A methodology for learning. Part 7 – Footsteps

As we explore the final stage of my learning methodology, we leave the formal learning and move back into the everyday world. Footsteps is about how we transition from the abstract to the concrete, about how we support performance and change in the real world.

Methodology - Footsteps

As we leave the formal stages of learning behind, we move into performance support and ongoing change.

We’ve travelled through Context, where we created the initial disturbance, through Demonstration, where we illustrated our view of the world, then into Exploration and Reflection, where we played with the learning, making it our own, and built a personal narrative, then finally to Assessment, the formal accreditation gateway. For Footsteps, we move out of the learning, we move beyond the space to play and learn and into the space to perform.

Footsteps is a broad terms, capturing performance support tools, coaching, follow up e-learning or face to face interventions and social learning spaces, but it all happens after the main learning experience is complete. Footsteps covers any activity that is based in the real world and referencing back to the learning, rather than being part of the learning and trying to make links into the real world.

Because of it’s position, in the workplace rather than the classroom, we see a lot of potential for mobile and social learning around Footsteps: mobile can be used to deliver materials and tools direct to where your need exists and social gives access to the communities that provide challenge and support.

Designing materials for the Footsteps part of learning involves a different mindset: because we are based in the everyday reality of work, we need highly time and energy efficient materials. This isn’t the place for long contexts or showing people how to do things, and it’s certainly not the space for disclaimers and caveats. This is the space for short, pragmatic, practical and efficient interventions. Things that help you to perform.

Podcasts can work well here: recording interviews with ‘real‘ people describing their experiences of making the learning real, adding layers of conversational reality to otherwise abstract ideas. Similarly, communities can build great case studies at the Footsteps stage, drawing together their experiences and co-creating a story around it. Indeed, we see that social learning communities have a special role here is they have persisted through the formal training, because they can help us to make the links back to the formal parts of the training.

Crucially, because we are now back in the real world, there is no elements of assessment in the Footsteps stage: this isn’t about testing knowledge, it’s about supporting performance. We need to be encouraging people to carve out time to practice new skills, we may need to recreate or refer back to initial disturbance (made in Context) to prompt action, because the hardest step is often the first one. The key skills in Footsteps may be in carving out spaces for experimentation and spaces to fail, so the role of community may be to support that.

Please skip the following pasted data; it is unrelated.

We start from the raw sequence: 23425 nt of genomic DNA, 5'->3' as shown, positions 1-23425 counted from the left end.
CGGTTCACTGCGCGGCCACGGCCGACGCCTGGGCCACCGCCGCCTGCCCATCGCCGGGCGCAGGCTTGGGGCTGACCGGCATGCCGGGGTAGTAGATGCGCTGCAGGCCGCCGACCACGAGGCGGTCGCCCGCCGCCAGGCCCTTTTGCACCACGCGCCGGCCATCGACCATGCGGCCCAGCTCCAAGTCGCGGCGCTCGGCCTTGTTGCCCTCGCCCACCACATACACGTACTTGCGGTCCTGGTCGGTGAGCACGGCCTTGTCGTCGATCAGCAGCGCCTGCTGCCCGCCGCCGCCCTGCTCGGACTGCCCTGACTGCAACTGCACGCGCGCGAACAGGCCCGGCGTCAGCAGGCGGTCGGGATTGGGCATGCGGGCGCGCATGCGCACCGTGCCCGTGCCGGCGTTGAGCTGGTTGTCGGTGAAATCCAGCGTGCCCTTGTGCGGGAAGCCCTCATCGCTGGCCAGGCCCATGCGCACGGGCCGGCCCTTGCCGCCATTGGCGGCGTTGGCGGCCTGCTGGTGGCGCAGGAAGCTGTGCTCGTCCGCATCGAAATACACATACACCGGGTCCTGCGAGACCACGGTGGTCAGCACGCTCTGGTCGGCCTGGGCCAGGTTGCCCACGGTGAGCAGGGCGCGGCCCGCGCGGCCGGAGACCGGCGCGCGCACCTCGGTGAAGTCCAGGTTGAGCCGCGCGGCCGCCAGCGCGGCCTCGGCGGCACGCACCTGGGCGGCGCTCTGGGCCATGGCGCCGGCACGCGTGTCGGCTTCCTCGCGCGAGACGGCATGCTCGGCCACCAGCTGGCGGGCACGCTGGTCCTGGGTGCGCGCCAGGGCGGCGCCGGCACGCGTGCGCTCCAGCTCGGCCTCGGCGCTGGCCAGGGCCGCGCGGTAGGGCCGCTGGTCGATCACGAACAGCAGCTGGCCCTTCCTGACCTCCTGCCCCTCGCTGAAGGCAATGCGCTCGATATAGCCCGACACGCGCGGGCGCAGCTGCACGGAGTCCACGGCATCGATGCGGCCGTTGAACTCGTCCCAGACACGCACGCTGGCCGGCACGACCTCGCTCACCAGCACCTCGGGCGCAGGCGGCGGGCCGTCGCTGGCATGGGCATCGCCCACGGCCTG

This may be a place to implements new workflow ideas: time management and task management, as well as influencing (to help create those spaces) and demonstrating Return on Investment from the training. In the Social Age, it’s as much in the interests of the individual to validate training that helps them in their wider career as it is in the interests of the organisation to validate the spend. If we want companies to continue to invest in our broader development, we need to show value for that investment.

For an individual, Footsteps is also the time to cement new relationships within your learning network: connecting with colleagues from the same cohorts or events, seeing how they broaden and deepen the expertise within your personal learning network, how you can curate greater strength into this.

There is no particular time limit over the activities in Footsteps, although for the more formal parts, such as follow up sessions or e-learning, these are probably best carried out in a 3-6 month period, after which we should close the modules down.

Completing learning is important, just as we have to start the experience carefully, so too we need to end it. Whilst personal learning networks and support tools may persist, the formal aspect of the learning should be formally closed down and the narrative written up (both personal and group). Part of the narrative should include thinking about how the learning has changed us, how we have embedded and internalised the learning and how it may form foundations for future change.


Q: What does it feel like back in the real world?
Q: Who can support me?
Q: What if i have a better idea now that i’ve mastered this?


YES: it’s about really embedding the learning in your everyday reality
NO: taking the workbook home doesn’t count

About julianstodd

Author, Artist, Researcher, and Founder of Sea Salt Learning. My work explores the context of the Social Age and the intersection of formal and social systems.
This entry was posted in 'Just in time' learning, Blended Learning, Change, Context, Curation, Demonstration, Design, Disturbance, E-Learning, Engagement, Everyday Reality, Feedback, Footsteps, Learning, Learning Culture, Learning Design, Learning Journey, Learning Methodology, Practice and tagged , , , , , , , , , . Bookmark the permalink.

4 Responses to A methodology for learning. Part 7 – Footsteps

  1. Pingback: A methodology for learning. Part 7 – Foot...

  2. Pingback: A methodology for learning. Part 8 – Case Study | Julian Stodd's Learning Blog

  3. Pingback: Narrative | Julian Stodd's Learning Blog

  4. Pingback: Reflections On The Learning Architecture | Julian Stodd's Learning Blog

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